I need to be able to create a WAV file using the mic in Android. Currently, I'm having a lot of trouble. So far, this is my situation. I'm using parts of the micDroid project code to record thus:

//read thread

int sampleRate = 44100;
int bufferSize = AudioRecord.getMinBufferSize(sampleRate,android.media.AudioFormat.CHANNEL_CONFIGURATION_MONO,android.media.AudioFormat.ENCODING_PCM_16BIT);
AudioRecord ar = new AudioRecord(AudioSource.MIC,sampleRate,android.media.AudioFormat.CHANNEL_CONFIGURATION_MONO,android.media.AudioFormat.ENCODING_PCM_16BIT,bufferSize);
short[] buffer = new short[bufferSize];

        int numSamples = ar.read(buffer, 0, buffer.length);
        queue.put(new Sample(buffer, numSamples));
    } catch (InterruptedException e){

//write thread

int sampleRate = 44100;
WaveWriter writer = new WaveWriter("/sdcard","recOut.wav",sampleRate,android.media.AudioFormat.CHANNEL_CONFIGURATION_MONO,android.media.AudioFormat.ENCODING_PCM_16BIT);
try {
} catch (IOException e) {
    try {
        Sample sample = queue.take();
        writer.write(sample.buffer, sample.bufferSize);
    } catch (IOException e) {

Which appears to work fine, however the end result recognizably contains whatever I said, but it is horribly distorted. Here's a screen cap of audacity (WMP refuses to play the file).

alt text

Any help would be greatly appreciated, let me know if you need more code / info.


Following markus's suggestions, here is my updated code:

int sampleRate = 16000;

writer = new WaveWriter("/sdcard","recOut.wav",sampleRate,android.media.AudioFormat.CHANNEL_IN_MONO,android.media.AudioFormat.ENCODING_PCM_16BIT);

int bufferSize = AudioRecord.getMinBufferSize(sampleRate,android.media.AudioFormat.CHANNEL_IN_MONO,android.media.AudioFormat.ENCODING_PCM_16BIT);
AudioRecord ar = new AudioRecord(AudioSource.MIC,sampleRate,android.media.AudioFormat.CHANNEL_IN_MONO,android.media.AudioFormat.ENCODING_PCM_16BIT,bufferSize);

byte[] buffer = new byte[bufferSize]; //all references changed from short to byte type

...and another audacity screencap: alt text

  • which Wave Writer lib you are using? – Eray Jun 19 '13 at 11:03

CHANNEL_CONFIGURATION_MONO is deprecated as far as i know, use CHANNEL_IN_MONO. consider looking at rehearsalassistant project, afaik they use AudioRecord class, too. samplerates should be chosen to fit the standard sample rates like explained in this wikipedia article.

  • What would you suggest as a sample rate? Quality isn't really an issue. – fredley Dec 15 '10 at 17:41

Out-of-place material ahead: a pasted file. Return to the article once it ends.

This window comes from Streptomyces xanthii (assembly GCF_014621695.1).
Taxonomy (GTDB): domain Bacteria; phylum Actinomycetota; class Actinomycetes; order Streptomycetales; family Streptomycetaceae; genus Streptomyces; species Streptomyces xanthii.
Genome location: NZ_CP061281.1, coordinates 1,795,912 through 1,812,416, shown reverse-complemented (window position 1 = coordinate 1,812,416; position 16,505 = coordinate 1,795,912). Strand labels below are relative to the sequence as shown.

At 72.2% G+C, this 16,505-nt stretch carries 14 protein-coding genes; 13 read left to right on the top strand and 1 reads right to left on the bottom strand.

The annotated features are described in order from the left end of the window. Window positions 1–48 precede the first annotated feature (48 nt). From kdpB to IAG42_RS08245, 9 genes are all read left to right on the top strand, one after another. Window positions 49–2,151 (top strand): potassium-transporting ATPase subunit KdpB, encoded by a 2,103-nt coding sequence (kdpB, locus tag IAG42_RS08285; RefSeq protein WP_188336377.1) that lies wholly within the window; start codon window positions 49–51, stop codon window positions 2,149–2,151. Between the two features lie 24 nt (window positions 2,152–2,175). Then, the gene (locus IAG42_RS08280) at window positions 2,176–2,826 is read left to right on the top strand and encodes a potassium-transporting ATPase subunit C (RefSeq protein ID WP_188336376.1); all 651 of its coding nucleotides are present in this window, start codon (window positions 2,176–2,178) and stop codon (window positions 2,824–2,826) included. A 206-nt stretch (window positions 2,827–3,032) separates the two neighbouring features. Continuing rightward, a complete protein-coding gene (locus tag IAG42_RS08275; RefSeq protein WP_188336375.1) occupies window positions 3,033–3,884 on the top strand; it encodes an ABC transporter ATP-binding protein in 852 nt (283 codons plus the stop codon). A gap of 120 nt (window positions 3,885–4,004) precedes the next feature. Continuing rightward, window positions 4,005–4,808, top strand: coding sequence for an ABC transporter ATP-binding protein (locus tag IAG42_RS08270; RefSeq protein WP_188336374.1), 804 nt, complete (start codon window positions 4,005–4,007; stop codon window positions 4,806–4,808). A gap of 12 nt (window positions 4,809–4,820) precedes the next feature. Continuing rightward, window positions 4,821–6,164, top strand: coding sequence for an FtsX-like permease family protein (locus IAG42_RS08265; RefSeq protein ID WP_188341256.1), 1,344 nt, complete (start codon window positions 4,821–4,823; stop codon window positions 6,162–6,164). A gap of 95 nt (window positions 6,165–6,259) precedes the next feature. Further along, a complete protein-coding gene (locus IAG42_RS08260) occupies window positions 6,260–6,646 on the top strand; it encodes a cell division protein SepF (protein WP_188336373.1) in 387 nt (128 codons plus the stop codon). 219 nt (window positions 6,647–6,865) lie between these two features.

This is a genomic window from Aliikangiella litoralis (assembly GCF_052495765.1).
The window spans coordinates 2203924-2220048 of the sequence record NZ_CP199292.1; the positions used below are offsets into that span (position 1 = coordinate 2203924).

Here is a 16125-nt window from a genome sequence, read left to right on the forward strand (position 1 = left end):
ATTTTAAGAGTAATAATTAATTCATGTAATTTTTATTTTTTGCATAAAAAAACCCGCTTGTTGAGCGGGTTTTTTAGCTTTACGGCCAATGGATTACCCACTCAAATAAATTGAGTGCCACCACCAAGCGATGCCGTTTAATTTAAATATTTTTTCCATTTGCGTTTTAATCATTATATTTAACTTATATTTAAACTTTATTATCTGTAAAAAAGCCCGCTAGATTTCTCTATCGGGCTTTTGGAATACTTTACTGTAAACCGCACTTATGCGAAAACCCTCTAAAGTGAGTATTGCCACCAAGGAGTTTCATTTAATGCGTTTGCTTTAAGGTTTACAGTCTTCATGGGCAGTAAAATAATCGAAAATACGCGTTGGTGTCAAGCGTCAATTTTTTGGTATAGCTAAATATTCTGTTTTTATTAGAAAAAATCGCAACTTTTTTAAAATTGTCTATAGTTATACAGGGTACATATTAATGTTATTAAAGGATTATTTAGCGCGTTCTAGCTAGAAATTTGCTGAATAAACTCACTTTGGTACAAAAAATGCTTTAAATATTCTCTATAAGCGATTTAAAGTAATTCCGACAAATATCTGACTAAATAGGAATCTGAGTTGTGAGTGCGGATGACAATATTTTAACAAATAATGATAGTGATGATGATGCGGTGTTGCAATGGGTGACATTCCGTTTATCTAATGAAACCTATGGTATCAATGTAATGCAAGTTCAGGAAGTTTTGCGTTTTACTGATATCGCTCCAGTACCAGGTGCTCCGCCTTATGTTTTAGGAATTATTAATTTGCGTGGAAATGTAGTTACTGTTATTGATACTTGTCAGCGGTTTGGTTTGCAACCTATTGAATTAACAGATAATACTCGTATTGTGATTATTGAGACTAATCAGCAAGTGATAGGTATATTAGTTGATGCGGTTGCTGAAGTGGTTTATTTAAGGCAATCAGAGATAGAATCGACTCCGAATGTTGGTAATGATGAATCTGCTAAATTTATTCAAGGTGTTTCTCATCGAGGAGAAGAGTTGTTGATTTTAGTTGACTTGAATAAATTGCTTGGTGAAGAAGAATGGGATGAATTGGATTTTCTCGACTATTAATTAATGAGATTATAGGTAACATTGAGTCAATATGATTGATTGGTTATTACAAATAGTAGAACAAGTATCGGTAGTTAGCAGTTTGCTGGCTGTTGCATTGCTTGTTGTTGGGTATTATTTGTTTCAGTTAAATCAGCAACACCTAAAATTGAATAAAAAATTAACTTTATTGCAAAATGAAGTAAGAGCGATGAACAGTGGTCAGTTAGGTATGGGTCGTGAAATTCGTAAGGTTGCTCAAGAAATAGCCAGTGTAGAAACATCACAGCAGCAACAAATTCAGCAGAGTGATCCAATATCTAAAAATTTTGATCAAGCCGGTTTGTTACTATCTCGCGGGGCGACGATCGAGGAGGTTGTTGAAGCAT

• don't know, try a bit. my code worked with 16 khz nicely. i did not try anything between 16 khz - 22 khz because 16 khz was enough for me. – mad Dec 15 '10 at 17:43
  • No luck with this, see update and screencap... – fredley Dec 15 '10 at 18:32
  • Thanks, I'll give it a go. – fredley Dec 15 '10 at 20:32
  • does it work now? – mad Dec 19 '10 at 12:19

You can set a buffer to be little-endian by using the following:


I have a lot of theories:

  1. if you had a signal saturated of noise and you cannot understand anything or you can understand something. It can be that you have a problem with big endian and little endian. When you record 16bit (2bytes) can be stored like AB or like BA (where A and B it's a byte). In java all is big endian (http://mindprod.com/jgloss/endian.html) so you are storing a sample of 16 bit as short in big endian, then you try to construct a wav, but a wav need to have data stored on little endian (https://ccrma.stanford.edu/courses/422/projects/WaveFormat/). Well the result is clear and you have an screenshot. The solution is to use byte always, you had done and it probably all it's ok now

if not check queue.put and queue.take I think you don't need them because you stored your audio in and array that's enough. In the first while I would replace queue.put by a function to store the buffer in a huge array of bytes with all the bytes. Then you can put the header of the wav.

Remember a wav has the header and the bytes of the audio, maybe you have forgot the header and the program you are using is inventing a header to play it.

The other option is: you have the problem on the wav header of 44 bytes. check your WaveWriter function. if you write bad code on it, you can heard a lot of different sounds of your voice.

note: I had seen the function WaveWriter or similar on the source code of android but it had not been ready to use three months ago. Some new about waveheader?


It's pretty clear, Audacity thinks that your file is floating point. Either the WAV header is screwed up or else it's how you opened it.

Make a recording. In Audacity, open it using Project / Import Raw Data Set the parameters for how you think that you recorded it. I'll bet it plays back ok.

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